How Gameloft Helped Maxis Reach Speed Junkies

Long before the Pokemon Go hype train, brand marketers were quick to be part of the attention economy, plastering their messaging all over any platform that was attracting & engaging a demographic that matched its own. In most cases, little care was injected into whether the brand’s value proposition matched the user’s organic experience on the platform. There was however one exception.

Two years ago, Gameloft launched its mobile advertising solutions thanks to its proprietary ad server and a strong local commercial presence in 80 countries. Aimed at delivering the best mobile gaming inventory on the planet, the company rapidly expanded its advertising formats from classic display (banners, interstitial, mid rec) to Video, Rich Media and Native, as well as programmatic by early 2016. With its 147 million MAU, 19 million DAU, 2 million games downloaded per day and 8 billion of impression per month, Gameloft was well positioned to serve its worldwide clients. In 2015, Gameloft launched around 800 campaigns with well-known international brands like Unilever, KFC, Procter & Gamble, Netflix, Warner Bros, Mercedes-Benz, Disney to name a few.

This year, Gameloft worked with Maxis, Malaysia’s leading telecommunication operator, to promote their “HOTLINK” 4G services. The brand was convinced to choose Gameloft for this particular campaign as they were looking for engagement as well as something different that has never been seen before in the country. The brief given by Maxis to Gameloft was first and foremost to make sure that the gamer’s were actively engaged with the brand and associated HOTLINK to the fastest speed known to exist.

The aim was to promote their product within one of Gameloft most popular racing car games in the market: Asphalt 8: Airborne. The rationale to opt for a sponsored event inside Asphalt 8 was simple:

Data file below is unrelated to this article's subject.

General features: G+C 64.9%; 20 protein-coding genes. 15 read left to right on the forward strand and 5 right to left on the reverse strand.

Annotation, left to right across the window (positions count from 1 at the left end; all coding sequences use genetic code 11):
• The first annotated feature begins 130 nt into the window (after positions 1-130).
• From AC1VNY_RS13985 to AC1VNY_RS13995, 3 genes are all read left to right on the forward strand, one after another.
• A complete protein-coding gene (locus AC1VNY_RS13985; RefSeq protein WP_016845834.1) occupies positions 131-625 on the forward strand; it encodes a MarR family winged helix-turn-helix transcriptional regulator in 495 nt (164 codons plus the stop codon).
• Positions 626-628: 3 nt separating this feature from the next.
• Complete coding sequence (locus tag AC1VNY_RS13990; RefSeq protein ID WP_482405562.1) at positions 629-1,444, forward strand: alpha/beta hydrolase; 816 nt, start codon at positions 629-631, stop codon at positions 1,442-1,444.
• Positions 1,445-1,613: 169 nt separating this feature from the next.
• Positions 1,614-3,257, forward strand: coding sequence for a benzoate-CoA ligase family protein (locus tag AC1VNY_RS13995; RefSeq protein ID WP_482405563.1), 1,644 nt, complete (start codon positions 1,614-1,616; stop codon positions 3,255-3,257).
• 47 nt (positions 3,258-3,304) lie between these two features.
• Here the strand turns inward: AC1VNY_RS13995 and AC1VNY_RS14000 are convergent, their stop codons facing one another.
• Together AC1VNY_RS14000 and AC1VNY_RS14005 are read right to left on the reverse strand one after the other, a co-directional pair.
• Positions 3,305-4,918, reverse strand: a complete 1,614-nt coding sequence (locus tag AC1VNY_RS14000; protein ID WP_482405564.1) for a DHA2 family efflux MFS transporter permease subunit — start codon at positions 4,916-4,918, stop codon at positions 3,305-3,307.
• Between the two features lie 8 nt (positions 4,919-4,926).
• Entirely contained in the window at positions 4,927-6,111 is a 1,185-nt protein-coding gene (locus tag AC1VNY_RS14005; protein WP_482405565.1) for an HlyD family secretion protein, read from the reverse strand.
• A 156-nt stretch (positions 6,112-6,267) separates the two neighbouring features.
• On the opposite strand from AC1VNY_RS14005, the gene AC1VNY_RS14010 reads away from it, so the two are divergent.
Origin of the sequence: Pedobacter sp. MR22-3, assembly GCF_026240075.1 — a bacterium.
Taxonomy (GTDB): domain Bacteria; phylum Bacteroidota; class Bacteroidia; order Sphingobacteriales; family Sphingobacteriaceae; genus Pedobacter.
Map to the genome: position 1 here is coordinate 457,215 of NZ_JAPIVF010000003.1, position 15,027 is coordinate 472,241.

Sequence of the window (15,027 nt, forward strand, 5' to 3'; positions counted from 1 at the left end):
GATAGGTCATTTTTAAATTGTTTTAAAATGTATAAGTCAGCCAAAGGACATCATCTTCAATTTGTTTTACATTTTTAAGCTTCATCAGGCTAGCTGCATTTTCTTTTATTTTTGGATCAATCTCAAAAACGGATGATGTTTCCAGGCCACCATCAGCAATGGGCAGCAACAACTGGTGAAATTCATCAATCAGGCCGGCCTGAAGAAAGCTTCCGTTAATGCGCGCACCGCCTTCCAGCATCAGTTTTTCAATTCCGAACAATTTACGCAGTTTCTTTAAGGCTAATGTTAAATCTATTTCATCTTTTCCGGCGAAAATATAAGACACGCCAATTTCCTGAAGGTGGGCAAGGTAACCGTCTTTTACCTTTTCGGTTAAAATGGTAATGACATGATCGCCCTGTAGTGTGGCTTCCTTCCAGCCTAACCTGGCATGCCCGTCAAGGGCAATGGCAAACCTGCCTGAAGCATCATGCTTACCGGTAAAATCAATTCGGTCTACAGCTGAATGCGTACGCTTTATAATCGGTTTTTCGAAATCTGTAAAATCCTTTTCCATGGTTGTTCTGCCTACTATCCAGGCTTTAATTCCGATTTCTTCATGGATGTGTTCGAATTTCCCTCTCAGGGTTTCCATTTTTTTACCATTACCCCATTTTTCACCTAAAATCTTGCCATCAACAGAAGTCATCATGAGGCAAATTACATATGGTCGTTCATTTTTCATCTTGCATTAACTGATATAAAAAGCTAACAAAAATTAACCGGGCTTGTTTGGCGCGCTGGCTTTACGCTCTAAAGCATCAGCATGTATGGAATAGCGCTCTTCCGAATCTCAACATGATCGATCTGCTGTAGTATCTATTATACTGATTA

1. to have a perfect fit between the brand product and the game genre within a fun environment
  2. to make sure the gamer’s were highly engaged with the brand and associated the product with an exciting and immersive gaming experience.

Maxis was looking into more customization and product integration within the game, so Gameloft offered to customize the boosters which are meant to help the players to start the race faster.

The intended return on campaign investment was all about the:

  1. Number of users participating to the event,
  2. Average time spent,
  3. Brand exposure (eyeballs)
  4. Click through rates.

In the end 8% of the players participated in the sponsored event, with each playing for an average of six minutes per user per day. Players competed for the first place on the leader-board during a 12 days period. Brand exposure was given via a Welcome Screen announcing the race (seen by 100% of the players), in-game visibility (main, event menus and end screen) as well as push notifications.

Due to the fact that the brand’s core messaging was in line with an established element of the game (i.e. speed), gamer’s were very receptive to a sponsored event of this kind, playing it up to four times a day on average. In line with its deep understanding of users’ behavior well, Gameloft decided to run this campaign on the weekend, successfully increasing the time customers spent playing the sponsored event. Also, with the opportunities of winning in game, and rewards captured the interest of the customers joining the sponsored event.

The key to achieving success levels like this case is the tie between not just the target audience and the user base, but also how to associate the campaign messaging with a natural element within the activity. Too often, brands jump on board platform that are popular with the demographic that matches their own, falling short because the entire persona of the platform fails to embody their own brand personality. This is why many brands failed to resonate with Pokemon Go, despite all the hype around it.

When associating a brand asset to a platform based campaign, it’s imperative to fixate on the commonalities that seamlessly integrate with the user’s experience. No gamer wants to be interrupted by ads, but when the participating brands are helping them achieving an in-game goal, their pleasure receptors forge an association with the messaging and the “epic” moment is achieved. This inception of sorts, can only come from careful planning that puts the end user’s experience at the center of the maze.

In the same way that companies experiencing digital business transformation use C2 to further segment & dissect the interests of their email base for moment of truth insights, marketers must align with platforms that naturally represent elements that resonate with their campaign messaging.


Babar Khan Javed is the chief content officer of Centric DXB and a graduate of “Squared”, Google’s digital marketing program. He can be reached on